O’Neill (2000) situates the Kantian account of reason against threealternatives, which she labels the instrumental, the communitarian,and the perfectionist. The first remains very widespread: with Hume,it regards instrumental reasoning as fundamental (cf. ; ). The second sees reason as embedded within complextraditions: rationality is what a given tradition or community takesit to consist in (cf. MacIntyre 1988; ). A third option, akin to the forms of rationalism that Kant opposed,is to see reason as an individual capacity to discern or intuitnormative truths (cf. , §3). Arguably, all three accounts fail in providing reasoned justificationto some audiences. The instrumental reasoner is accountable tono-one—in fact, to nothing apart from whatever desires or endshe happens to have. Someone who takes her particular tradition todefine what beliefs and practices count as reasonable can have littleto say to those who stand outside it. And the person who believes hecan intuit what is good or true will be mute—or worse—inthe face of those with different intuitions.
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Kant's Critique of pure reason: ..
Critical realism is a frequently mentioned, but not very well-known, late nineteenth-/early twentieth-century philosophical tradition. Having its roots in Kantian epistemology, critical realism is best characterized as a revisionist approach toward the original Kantian doctrine. Its most outstanding thesis is the idea that Kantian things-in-themselves are knowable. This idea was – at least implicitly – suggested by thinkers such as Alois Riehl, Wilhelm Wundt, and Oswald Külpe. Interestingly enough, the philosophical position of the early Moritz Schlick stands in the critical realist tradition as well. As will be outlined in the course of this paper, both Schlick’s magnum opus General Theory of Knowledge (1918) and his seminal Space and Time in Contemporary Physics (1917) are based on the assumption that the objects of science are relations and that relations have the status of Kantian things-in-themselves. By way of conclusion, I shall point out that this – more or less directly – leads to the current debate over “structural” realism.
Critique of Pure Reason - Wikipedia
Toward the end of the Kant says that his entire philosophical system revolves around three questions. Their profundity is exceeded only by their simplicity: What can I know? What ought I to do? What may I hope for? The first question was explored in the first critique. The second and third are subjects of (1788; translated as , 1956), and the third is taken up again in (1790; translated as , 1892). In answering the question of what to be, he says that instead of our actions conforming to the facts--the situations in which we find ourselves or the inclinations we happen to have--they should conform to our principles. These principles are derived from reason. A true moral act, he says, depends on the motive of the action, not on the outcome. The only motive that is good in itself, without qualification, is the good will: that is, the desire to act according to duty. Duty is discovered by reason and is the same for everyone at all places and at all times. He formulates the moral law in his famous categorical imperative: "Handle, so da die Maxime deines Willens jederzeit zugleich als Prinzip einer allgemeinen Gesetzgebung gelten könnte" (Act in such a way that the principle of your will could at any time also become the principle of a universal law). In other words, if an action could not be made universal without contradicting itself, that action is immoral.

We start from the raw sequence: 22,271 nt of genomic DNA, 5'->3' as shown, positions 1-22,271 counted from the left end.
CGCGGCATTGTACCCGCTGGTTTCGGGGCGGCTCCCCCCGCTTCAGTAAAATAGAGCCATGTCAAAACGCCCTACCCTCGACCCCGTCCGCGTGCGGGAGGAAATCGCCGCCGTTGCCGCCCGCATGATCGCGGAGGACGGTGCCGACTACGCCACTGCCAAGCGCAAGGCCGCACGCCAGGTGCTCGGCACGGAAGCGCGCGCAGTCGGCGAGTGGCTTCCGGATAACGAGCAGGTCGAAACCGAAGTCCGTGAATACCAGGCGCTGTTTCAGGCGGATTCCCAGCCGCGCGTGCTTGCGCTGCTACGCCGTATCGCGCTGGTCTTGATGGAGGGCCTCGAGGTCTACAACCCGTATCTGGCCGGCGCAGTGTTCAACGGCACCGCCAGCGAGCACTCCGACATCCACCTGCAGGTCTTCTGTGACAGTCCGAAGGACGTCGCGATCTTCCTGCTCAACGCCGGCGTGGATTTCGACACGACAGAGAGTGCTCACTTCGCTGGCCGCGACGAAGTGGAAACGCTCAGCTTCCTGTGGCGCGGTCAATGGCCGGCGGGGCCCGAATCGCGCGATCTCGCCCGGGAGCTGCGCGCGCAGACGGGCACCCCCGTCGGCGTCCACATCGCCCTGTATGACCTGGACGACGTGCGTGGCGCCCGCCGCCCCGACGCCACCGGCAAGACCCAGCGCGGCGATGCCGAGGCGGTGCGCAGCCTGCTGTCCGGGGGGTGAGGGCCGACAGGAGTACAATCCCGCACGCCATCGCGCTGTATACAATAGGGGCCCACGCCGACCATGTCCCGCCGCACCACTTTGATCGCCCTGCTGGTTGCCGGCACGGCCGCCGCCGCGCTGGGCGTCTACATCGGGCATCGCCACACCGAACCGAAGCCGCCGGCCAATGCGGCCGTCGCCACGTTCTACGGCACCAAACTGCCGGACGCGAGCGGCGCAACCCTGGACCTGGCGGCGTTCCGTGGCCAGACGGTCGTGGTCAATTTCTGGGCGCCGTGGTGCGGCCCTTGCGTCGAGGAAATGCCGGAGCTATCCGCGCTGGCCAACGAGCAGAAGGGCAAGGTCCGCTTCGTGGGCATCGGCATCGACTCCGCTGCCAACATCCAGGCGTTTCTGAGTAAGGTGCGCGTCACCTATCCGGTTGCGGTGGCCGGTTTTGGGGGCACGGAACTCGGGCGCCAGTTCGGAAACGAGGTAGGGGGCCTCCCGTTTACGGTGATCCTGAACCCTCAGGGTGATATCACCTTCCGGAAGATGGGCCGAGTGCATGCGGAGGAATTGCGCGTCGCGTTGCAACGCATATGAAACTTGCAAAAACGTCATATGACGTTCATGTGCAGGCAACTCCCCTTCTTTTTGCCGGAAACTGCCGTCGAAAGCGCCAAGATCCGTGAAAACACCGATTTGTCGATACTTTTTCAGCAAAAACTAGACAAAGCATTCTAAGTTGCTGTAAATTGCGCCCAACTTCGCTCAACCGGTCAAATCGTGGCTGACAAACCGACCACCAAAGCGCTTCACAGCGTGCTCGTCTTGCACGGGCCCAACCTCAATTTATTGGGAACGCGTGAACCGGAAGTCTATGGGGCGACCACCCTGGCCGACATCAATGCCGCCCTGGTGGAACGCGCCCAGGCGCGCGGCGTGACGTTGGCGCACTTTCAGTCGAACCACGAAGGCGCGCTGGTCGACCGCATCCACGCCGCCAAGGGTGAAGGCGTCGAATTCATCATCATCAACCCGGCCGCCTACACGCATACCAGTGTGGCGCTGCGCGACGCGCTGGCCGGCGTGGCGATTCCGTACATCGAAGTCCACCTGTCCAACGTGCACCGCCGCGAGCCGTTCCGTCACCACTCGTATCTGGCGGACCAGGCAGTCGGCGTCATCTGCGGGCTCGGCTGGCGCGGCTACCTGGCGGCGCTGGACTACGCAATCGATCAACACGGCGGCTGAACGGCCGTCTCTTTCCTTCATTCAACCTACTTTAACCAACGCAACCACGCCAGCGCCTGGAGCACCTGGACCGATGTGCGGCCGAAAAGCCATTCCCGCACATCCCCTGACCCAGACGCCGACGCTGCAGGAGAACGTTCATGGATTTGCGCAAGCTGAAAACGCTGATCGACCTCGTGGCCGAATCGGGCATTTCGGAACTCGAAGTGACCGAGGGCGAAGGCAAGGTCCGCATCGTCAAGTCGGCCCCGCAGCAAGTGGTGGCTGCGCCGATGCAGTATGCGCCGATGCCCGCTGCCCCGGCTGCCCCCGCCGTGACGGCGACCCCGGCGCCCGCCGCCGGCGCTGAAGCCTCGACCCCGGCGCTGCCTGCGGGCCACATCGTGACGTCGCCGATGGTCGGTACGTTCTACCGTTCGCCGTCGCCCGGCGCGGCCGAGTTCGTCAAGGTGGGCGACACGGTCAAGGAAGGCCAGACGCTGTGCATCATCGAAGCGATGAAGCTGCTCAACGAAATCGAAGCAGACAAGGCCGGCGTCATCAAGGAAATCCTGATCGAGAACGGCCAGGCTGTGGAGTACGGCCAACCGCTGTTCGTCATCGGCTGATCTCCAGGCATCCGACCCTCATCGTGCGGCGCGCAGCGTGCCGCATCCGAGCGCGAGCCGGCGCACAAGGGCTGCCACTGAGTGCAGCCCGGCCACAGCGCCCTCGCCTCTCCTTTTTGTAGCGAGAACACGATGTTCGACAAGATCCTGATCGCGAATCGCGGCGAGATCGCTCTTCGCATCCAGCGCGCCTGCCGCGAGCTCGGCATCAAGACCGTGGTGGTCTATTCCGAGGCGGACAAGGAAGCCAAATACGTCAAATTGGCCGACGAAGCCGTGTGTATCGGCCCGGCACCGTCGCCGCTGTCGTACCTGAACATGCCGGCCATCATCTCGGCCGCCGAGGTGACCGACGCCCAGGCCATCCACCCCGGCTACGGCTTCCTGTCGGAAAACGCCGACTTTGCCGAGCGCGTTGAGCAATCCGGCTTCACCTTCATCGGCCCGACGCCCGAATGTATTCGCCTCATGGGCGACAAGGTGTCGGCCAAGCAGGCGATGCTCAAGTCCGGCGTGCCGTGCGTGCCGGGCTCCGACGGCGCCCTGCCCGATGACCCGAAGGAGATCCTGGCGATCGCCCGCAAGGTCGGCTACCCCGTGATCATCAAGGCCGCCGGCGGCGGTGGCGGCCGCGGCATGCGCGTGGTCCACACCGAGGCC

An Essay on Kant's Critique of Pure Reason
The last of the major works on which Kant's fame rests is . In the first part he discusses aesthetic judgment, in the second mechanistic and teleological judgment. When we call something--a painting or a sunset, for example--beautiful, it is because the object creates a pleasurable sensation, which derives from the harmonious interplay of the sensate and rational faculties. This condition can arise only if the object is devoid of purpose, transcending any notion of usefulness or gain on the part of the beholder. A sunset cannot be bought, sold, eaten, or traded in on a new model. Beauty is pure "Wohlgefallen ohne Interesse" (disinterested pleasure). Whereas beauty is based on harmony between the rational and the sensate, the sublime is based on their conflict. This conflict occurs when ethical principles collide with and defeat such deterministic forces as fear, inclination, or even self-preservation, as, for example, when we contemplate a violent storm or a raging sea. The victory over these forces evokes in the spectator the pleasurable awareness of the superiority of his reason and the dominion it has over the senses.